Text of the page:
(12) Every public school must identify, using the definitions in subsection (13) of this section, the type of sexual education being taught at each grade level in the school.
(13) For purposes of this section:
(a) "Abstinence" means delaying sexual activity. Abstinence is one hundred percent effective in avoiding sexually transmitted infections and reducing teen pregnancies. It is not a contraceptive method. It is a decision that uses the logic of primary prevention seeking optimal health outcomes. Abstinence may not be for a lifetime but it is until there is maturity, a committed relationship, and the ability to cope with the formation of a healthy family. Abstinence education teaches communication, goal setting skills, advantages, and relationship skills to increase success in the optimal health outcomes of delayed sexual activity and family formation.
(b) "Age appropriate" means deemed appropriate by the local school board and in accordance with the following guidelines that consider the developmental capabilities and legal guidelines for the health and safety of the minor child. The local school board is the entity with the greatest capability to respond to the local culture and needs.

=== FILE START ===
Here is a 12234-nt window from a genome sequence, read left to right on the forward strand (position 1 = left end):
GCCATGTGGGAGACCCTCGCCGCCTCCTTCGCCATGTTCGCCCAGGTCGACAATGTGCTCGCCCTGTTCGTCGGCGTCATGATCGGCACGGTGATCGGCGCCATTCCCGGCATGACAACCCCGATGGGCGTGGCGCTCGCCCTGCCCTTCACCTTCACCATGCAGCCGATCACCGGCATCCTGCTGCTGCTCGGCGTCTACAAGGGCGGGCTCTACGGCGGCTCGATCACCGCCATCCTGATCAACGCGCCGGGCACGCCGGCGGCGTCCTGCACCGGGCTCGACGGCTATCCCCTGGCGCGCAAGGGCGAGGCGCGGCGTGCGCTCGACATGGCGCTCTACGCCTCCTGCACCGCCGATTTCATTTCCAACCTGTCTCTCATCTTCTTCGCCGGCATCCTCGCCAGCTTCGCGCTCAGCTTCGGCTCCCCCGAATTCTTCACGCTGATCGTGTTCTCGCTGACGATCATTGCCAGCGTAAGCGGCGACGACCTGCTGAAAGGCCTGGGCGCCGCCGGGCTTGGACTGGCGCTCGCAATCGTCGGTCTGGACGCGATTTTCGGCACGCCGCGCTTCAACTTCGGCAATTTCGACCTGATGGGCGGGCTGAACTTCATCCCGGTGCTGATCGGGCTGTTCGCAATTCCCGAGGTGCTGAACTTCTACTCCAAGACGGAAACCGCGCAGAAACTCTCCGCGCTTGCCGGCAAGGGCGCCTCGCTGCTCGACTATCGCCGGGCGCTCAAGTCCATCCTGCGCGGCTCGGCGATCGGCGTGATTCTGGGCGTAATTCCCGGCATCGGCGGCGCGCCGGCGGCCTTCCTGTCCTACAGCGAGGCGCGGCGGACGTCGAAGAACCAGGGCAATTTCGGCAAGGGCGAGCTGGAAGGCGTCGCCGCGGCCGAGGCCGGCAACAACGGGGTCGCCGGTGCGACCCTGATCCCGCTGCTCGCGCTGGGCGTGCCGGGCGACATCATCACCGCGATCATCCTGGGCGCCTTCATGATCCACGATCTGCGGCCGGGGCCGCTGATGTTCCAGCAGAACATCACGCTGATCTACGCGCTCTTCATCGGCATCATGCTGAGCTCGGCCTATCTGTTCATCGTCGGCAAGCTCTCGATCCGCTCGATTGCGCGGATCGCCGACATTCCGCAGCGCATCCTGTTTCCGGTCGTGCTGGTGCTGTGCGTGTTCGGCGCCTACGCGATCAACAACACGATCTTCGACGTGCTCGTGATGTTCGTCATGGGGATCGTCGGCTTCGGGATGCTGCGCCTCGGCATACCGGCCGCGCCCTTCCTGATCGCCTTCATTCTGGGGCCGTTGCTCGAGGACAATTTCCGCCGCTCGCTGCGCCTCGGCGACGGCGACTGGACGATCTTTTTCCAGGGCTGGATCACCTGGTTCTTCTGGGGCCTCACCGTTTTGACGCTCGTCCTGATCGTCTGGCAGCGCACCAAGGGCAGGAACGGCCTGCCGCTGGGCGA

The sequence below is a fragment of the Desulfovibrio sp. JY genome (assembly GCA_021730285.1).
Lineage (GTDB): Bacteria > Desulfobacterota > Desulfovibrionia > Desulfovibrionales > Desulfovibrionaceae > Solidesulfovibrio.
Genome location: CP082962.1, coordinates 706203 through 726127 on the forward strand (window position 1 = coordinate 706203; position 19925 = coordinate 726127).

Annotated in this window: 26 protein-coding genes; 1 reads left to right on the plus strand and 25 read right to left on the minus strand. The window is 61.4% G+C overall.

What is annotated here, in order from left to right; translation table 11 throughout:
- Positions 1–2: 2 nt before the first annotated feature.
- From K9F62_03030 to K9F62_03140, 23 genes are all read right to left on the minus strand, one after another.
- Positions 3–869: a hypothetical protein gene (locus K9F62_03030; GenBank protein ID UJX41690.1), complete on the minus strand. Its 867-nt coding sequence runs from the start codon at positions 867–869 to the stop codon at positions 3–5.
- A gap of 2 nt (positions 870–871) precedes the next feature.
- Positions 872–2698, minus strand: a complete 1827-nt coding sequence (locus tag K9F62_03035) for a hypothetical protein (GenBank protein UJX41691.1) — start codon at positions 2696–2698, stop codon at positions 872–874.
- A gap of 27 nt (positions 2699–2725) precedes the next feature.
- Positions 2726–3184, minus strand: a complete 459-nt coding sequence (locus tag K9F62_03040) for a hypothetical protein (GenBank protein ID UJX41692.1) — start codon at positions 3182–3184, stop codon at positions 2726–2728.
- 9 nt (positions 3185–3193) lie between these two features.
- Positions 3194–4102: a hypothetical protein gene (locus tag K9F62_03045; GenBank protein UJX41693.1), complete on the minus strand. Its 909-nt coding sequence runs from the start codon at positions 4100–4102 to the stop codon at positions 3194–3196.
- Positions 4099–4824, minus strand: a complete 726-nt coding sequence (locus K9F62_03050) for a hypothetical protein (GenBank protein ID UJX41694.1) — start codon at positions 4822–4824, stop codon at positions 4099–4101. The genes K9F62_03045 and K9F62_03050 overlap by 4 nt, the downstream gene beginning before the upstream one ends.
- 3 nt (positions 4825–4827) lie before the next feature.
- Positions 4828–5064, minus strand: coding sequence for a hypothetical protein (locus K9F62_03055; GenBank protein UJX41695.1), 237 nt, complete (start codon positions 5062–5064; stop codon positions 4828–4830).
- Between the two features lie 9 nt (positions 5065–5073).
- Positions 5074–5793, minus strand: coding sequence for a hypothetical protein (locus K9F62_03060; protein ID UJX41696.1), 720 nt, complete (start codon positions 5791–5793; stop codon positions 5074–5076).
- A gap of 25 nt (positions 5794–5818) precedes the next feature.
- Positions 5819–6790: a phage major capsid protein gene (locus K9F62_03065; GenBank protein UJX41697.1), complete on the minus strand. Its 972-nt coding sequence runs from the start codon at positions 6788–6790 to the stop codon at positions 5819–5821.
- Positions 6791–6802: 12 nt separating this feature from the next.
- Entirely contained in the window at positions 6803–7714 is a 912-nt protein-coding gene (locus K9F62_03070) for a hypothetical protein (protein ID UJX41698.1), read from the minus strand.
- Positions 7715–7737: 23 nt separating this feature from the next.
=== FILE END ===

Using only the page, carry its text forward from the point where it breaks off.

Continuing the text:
(i) Personal safety and hygiene are appropriate for K-3;
(ii) Social skills, ethics in relationships, hygiene, and personal safety are appropriate for fourth through sixth grades;
(iii) Body changes, hygiene, friendship, refusal skills, pornography dangers, cyber safety, harassment, and sexual abuse prevention are appropriate for seventh and eighth grades; and
(iv) Community appropriate sexual health is appropriate for ninth through twelfth grades.
(c) "Comprehensive sex education" means a program that includes sexual violence, abortion access, global reproductive rights, confidentiality in health care growth and development, school health equity programs, contraceptive access, youth leadership, reproductive justice, LGBTQ health and rights, HIV/AIDS, racial justice, and intersectionality.